Summary: Journal-letter from John Dickenson to his wife Mary née Hamilton covering the period 11-12 February 1786. He visited Mrs Delany [Mary Delany, née Granville (1700-1788), English Bluestocking, artist, and letter-writer] and found her well after recovering from 'giddiness in her head', for which she has been bled. He wishes that she would not allow so many visitors each morning or at least set aside part of the day to receive visits. Dickenson reports that there were sixteen people visiting her that morning. They spoke a lot about Hamilton and when he referred to her as his 'better half', Mrs Delany reprimanded him and said: 'I will not allow that -- there are two good hearts perfectly united'. Mrs Delany noted that the Queen often makes enquiries about Hamilton and wishes to know if she is happy, for she 'deserves to be so'. Knowing that Hamilton enjoys anecdotes, Mrs Delany tells Dickenson one about Princess Amelia, who when dining with the King set her eyes on some fish, but the King would not allow her any, stating that it would not be good for her. After this refusal she called for attendants and requested that the fish be removed, as it was not good for the King.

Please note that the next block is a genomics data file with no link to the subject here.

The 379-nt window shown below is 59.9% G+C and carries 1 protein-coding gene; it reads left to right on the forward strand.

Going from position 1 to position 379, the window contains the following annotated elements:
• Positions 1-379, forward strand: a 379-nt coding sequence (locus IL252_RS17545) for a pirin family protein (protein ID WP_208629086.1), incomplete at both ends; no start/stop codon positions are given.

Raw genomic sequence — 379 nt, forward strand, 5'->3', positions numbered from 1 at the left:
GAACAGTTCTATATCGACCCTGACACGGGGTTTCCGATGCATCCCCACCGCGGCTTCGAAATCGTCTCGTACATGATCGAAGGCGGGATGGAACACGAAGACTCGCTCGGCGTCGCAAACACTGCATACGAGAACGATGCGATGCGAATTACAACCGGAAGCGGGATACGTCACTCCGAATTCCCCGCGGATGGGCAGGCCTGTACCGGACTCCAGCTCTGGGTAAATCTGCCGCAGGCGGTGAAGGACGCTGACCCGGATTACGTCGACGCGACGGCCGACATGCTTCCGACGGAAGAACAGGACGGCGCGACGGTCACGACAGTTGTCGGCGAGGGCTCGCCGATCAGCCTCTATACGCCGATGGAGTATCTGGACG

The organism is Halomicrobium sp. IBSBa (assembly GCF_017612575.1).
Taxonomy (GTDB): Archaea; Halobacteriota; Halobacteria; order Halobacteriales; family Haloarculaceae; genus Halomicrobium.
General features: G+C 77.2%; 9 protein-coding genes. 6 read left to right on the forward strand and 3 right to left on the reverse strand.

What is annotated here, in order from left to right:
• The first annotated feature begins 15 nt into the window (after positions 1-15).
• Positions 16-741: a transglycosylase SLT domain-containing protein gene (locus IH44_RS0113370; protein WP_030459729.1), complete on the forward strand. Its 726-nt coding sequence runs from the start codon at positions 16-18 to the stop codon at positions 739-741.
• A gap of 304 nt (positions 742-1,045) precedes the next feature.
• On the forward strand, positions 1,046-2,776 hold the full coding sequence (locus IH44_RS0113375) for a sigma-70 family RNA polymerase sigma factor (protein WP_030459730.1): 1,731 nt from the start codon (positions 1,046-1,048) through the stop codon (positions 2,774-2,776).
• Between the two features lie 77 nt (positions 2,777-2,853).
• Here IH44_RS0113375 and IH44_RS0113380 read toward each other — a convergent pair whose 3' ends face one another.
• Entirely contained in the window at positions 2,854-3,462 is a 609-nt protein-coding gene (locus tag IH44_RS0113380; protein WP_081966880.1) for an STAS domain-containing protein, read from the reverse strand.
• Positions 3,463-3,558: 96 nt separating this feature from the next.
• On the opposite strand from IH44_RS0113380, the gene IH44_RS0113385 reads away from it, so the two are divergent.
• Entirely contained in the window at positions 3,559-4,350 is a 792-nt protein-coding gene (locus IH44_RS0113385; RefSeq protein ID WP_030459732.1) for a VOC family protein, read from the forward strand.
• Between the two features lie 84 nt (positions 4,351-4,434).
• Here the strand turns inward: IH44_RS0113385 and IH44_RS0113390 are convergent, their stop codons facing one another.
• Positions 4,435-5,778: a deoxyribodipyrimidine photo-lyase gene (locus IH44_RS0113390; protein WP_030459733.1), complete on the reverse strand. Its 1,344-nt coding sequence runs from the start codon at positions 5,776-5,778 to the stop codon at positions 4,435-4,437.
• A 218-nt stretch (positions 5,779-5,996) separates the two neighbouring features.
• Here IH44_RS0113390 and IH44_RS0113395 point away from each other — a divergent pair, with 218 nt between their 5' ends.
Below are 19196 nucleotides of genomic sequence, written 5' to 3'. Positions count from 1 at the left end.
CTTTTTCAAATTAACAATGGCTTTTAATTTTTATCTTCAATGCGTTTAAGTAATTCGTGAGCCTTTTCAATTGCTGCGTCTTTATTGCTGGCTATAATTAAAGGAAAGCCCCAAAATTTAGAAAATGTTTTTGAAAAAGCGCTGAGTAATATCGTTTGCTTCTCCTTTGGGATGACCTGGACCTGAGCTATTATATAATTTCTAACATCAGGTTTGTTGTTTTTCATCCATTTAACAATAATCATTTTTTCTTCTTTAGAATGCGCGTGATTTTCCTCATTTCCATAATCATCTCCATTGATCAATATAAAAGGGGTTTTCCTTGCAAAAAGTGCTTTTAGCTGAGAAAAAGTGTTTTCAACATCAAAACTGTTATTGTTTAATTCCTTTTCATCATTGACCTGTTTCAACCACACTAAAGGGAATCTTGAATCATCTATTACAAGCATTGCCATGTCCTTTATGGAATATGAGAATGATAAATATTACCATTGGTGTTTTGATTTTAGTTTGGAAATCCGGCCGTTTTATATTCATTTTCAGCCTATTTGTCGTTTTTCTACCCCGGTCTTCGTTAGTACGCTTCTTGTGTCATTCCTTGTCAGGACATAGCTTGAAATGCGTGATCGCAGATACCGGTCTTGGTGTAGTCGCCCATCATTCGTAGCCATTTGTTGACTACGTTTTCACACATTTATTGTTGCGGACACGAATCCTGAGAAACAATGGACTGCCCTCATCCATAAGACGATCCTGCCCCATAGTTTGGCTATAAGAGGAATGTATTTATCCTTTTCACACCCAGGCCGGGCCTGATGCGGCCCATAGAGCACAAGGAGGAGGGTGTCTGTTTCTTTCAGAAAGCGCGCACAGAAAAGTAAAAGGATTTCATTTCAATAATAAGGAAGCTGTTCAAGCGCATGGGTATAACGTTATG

The letter continues to update Hamilton on his visits and meetings of 11th and 12th February.
   

Length: 1 sheet, 767 words

Transliteration Information

Editorial declaration: First edited in the project 'Image to Text' (David Denison & Nuria Yáñez-Bouza, 2013-2019), now incorporated in the project 'Unlocking the Mary Hamilton Papers' (Hannah Barker, Sophie Coulombeau, David Denison, Tino Oudesluijs, Cassandra Ulph, Christine Wallis & Nuria Yáñez-Bouza, 2019-2022).

All quotation marks are retained in the text and are represented by appropriate Unicode characters. Words split across two lines may have a hyphen on the first, the second or both fragments (reco-|ver, imperfect|-ly, satisfacti-|-on); or a double hyphen (pur=|port, dan|=ger, qua=|=litys); or none (respect|ing). Any point in abbreviations with superscripted letter(s) is placed last, regardless of relative left-right orientation in the original. Thus, Mrs. or Mrs may occur, but M.rs or Mr.s do not.

Acknowledgements: XML version: Research Assistant funding in 2014/15 and 2015/16 provided by the Department of Linguistics and English Language, University of Manchester.

Research assistant: Donald Alasdair Morrison, undergraduate student, University of Manchester

Transliterator: Hope Isaac, undergraduate student, University of Manchester (submitted November 2014)

Cataloguer: Lisa Crawley, Archivist, The John Rylands Library

Cataloguer: John Hodgson, Head of Special Collections, The John Rylands Library

Copyright: Transcriptions, notes and TEI/XML © the editors

Revision date: 2 April 2020